The protests that recently rocked Victoria Park in Hong Kong have finally calmed down, but that has not stopped the democracy fervor that has taken the SAR (Special Administrative Region) by storm. Since the handover of Hong Kong from the UK to China in 1997, the nation of 7 million has enjoyed greater autonomy relative to their counterparts on the Mainland. With this comes freedom of speech, press, and presumably assembly. However, after the recent demonstrations, the latter freedom is being called into question. Over 500 peaceful protesters were arrested after the marches through Victoria Park and the surrounding areas, calling into question the validity of Hong Kong’s alleged freedoms.
The protests deal largely with Hong Kong’s lack of a directly elected Chief Executive, who in essence serves as the go-between for the PRC and the semi-autonomous nation. This de facto head-of-state is in charge of everything from enacting laws to directing policy, much like any other country’s leader. The only difference here is that Hong Kongers do not have access to choose candidates for election and subsequently vote for them; instead, since the handover, China elects Hong Kong’s leader. The PRC has its cake and eats it too.
But since this form of pseudo-democracy has existed harmoniously between Hong Kong and Beijing for 17 years thus far, the lack of a direct election in and of itself has not enlivened the annual protests that occur on “Independence Day.” Instead, an infamous “white paper” recently published by Beijing has infuriated many in the former British colony. In it, the PRC outlandishly claims that Hong Kong has no true autonomy, and that in fact, Beijing is in complete control of the SAR, disregarding the internationally agreed concession made between the UK and the PRC in 1997.
Between the protests, the misunderstood level of freedom enjoyed in Hong Kong, and the white paper, what have we learned about the relationship between Hong Kong and the PRC?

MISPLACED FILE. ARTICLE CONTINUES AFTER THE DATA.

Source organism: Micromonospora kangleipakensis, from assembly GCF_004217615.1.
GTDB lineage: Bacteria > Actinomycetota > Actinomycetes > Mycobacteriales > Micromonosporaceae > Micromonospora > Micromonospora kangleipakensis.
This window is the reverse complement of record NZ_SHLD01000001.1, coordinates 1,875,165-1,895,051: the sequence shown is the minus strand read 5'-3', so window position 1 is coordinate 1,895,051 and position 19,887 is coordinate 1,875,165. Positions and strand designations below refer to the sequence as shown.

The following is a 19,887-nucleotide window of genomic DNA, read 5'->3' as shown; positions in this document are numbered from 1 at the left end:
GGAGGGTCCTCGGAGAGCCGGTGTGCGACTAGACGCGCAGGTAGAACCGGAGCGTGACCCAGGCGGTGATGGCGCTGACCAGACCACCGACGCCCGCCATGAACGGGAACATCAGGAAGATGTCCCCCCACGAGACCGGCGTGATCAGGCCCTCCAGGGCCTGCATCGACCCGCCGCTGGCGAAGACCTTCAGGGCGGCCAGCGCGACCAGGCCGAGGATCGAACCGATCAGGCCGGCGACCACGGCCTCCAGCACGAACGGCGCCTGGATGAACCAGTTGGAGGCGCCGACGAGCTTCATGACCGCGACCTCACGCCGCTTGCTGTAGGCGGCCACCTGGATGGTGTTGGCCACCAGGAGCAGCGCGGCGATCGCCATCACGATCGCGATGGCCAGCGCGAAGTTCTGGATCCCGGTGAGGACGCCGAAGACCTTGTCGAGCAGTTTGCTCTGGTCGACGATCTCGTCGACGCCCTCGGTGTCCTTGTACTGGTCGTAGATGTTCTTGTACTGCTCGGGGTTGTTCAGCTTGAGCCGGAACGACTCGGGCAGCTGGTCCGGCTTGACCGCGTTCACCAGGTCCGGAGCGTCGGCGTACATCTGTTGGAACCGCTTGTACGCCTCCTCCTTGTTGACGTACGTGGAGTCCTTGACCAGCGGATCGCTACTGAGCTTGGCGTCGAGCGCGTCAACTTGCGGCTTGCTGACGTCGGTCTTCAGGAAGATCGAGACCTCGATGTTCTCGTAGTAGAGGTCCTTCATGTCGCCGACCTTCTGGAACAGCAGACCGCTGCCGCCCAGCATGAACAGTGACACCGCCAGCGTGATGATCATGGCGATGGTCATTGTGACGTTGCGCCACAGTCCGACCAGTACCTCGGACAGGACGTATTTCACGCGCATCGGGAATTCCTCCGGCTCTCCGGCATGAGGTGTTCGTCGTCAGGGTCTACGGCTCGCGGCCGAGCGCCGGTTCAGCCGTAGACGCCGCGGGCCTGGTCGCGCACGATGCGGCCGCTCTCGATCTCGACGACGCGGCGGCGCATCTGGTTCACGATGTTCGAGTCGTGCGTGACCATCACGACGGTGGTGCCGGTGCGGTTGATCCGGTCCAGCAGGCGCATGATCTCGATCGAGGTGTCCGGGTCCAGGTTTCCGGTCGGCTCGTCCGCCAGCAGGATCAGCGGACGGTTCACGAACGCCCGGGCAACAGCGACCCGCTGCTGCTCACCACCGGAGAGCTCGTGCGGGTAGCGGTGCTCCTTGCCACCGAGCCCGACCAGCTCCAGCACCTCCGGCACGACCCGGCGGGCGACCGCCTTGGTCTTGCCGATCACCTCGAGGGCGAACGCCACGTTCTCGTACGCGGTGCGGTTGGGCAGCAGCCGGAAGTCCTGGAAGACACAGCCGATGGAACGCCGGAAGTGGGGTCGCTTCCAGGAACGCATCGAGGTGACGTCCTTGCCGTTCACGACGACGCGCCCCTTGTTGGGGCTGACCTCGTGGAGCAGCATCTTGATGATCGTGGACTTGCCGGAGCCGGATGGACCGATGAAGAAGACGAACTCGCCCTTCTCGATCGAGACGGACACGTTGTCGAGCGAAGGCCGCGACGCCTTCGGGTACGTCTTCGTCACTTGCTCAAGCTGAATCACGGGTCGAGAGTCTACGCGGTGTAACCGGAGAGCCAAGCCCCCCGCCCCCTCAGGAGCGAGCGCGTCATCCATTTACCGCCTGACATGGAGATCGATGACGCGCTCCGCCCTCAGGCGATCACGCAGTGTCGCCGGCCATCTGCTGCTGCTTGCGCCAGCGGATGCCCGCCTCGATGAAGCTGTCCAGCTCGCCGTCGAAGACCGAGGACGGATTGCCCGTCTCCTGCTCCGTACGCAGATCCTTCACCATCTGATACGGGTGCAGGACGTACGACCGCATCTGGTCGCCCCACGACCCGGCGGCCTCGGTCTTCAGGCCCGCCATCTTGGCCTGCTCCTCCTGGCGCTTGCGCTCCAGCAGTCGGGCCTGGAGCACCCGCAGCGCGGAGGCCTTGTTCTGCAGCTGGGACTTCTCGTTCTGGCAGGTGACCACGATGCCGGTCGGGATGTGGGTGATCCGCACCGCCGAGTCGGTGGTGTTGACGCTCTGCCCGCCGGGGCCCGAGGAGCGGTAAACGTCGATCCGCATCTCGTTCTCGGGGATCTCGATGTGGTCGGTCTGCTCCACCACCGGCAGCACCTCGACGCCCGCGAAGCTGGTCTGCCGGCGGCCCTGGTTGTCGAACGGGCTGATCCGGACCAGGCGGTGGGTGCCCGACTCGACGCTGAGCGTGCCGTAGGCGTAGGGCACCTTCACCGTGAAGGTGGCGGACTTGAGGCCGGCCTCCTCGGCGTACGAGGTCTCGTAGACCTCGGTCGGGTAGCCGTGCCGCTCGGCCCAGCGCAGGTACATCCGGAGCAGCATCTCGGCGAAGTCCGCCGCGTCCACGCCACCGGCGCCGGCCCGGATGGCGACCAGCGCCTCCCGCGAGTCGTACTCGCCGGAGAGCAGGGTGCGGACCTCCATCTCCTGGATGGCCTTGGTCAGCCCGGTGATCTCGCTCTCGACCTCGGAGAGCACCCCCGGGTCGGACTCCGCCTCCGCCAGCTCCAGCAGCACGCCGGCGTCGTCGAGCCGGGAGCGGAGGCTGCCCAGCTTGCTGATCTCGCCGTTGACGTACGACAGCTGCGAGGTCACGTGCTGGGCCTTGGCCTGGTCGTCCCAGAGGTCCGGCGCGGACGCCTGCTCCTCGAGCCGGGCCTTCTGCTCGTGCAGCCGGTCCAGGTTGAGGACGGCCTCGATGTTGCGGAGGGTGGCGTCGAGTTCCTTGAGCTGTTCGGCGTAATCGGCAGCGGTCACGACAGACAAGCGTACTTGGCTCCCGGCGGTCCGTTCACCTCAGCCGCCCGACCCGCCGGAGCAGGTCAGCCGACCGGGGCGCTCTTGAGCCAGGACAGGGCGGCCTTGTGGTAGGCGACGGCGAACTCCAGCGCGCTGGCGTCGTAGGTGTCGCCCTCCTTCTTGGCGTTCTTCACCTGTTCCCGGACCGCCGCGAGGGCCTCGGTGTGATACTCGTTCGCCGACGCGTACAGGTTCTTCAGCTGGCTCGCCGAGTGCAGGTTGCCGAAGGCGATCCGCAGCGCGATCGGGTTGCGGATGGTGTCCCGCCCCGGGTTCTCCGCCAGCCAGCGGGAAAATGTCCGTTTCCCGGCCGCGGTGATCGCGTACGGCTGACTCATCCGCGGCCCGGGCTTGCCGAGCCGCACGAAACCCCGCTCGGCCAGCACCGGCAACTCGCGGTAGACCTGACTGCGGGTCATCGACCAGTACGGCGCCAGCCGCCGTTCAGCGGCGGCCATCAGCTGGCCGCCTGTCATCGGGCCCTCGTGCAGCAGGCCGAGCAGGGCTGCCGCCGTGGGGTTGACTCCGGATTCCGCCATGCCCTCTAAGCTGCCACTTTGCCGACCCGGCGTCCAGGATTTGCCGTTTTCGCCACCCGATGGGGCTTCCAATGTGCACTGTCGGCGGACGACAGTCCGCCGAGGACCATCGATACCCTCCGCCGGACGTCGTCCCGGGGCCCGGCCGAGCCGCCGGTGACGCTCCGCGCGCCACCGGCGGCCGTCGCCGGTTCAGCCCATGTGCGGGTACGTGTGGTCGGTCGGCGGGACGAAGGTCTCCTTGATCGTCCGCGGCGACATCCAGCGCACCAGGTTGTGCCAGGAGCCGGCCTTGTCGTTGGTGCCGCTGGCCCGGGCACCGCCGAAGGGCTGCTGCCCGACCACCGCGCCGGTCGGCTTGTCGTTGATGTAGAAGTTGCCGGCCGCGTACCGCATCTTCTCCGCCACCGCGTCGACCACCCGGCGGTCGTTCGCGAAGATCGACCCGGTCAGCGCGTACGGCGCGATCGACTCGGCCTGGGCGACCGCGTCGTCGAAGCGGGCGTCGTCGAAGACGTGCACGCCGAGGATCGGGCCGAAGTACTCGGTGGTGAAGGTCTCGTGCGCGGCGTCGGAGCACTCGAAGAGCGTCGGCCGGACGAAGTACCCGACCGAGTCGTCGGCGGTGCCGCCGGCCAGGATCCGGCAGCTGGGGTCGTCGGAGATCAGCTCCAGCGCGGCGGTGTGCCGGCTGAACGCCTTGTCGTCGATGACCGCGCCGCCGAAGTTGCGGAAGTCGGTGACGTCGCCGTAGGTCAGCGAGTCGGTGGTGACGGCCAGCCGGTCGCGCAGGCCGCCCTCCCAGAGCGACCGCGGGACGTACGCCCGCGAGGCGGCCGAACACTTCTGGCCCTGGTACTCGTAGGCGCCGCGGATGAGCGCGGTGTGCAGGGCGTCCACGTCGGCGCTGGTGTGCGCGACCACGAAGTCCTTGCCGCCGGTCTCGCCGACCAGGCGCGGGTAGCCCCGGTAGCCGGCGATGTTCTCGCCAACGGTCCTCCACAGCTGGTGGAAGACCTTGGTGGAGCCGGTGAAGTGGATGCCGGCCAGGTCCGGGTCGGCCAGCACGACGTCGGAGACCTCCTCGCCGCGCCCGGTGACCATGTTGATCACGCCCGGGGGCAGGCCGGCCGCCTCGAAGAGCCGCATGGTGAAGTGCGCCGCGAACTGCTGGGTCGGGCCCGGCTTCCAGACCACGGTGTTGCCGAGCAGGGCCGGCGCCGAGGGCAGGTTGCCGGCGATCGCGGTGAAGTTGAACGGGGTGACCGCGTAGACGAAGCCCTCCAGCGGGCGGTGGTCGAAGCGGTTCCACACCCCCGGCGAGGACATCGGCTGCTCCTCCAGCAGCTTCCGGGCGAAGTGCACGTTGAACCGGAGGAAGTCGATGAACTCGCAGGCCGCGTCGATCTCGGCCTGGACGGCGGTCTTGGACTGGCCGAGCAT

First, China still holds a large share of power over Hong Kong, even if that power is consolidated in only choosing the Chief Executive. While the “one country, two systems” mantra rings true, the two systems are not as different as people think. China’s basis for choosing the head-of-state rests on the official’s allegiance to the PRC. Even as China has said that Hong Kong will choose its own leader as early as 2017, most Hong Kongers want that autonomy now, in the wake of China’s increasing show of force in southeast Asia.
Second, the freedoms inside Hong Kong regardless of the PRC’s influence have come into question in the aftermath of the protests. With over 500 peaceful protesters being arrested by authorities, Hong Kong’s government has made it clear that it will not tolerate peaceful, albeit raucous demonstrations lashing out against Beijing. While China is not selecting Communist Party leaders to head the government for the Region, they are placing CCP sympathizers in power, a la Tibet or Xinjiang. Such sympathizers are cracking down on the large anti-China passion taking hold of the former British territory, and in cases like this, are even arresting demonstrators after peaceful sit-ins.
If we have learned anything from the past weeks’ protests in Hong Kong, it is that no matter how many rights and individual freedoms a government provides, voting for one’s leader is the paramount form of liberty in a true democracy. The presence of freedom of speech and freedom of assembly—a right we have been led to believe exists—remain necessary to the survival of a democracy, but the true measure of a thriving, liberalized country is an election. Sure, Hong Kong may have greater “First Amendment”-type rights than the Mainlanders, but the idea that its citizens do not have the simple freedom to vote for their nation’s leader is troubling, and only plays into the hands of increasingly-imposing Beijing.
Image Source: The Guardian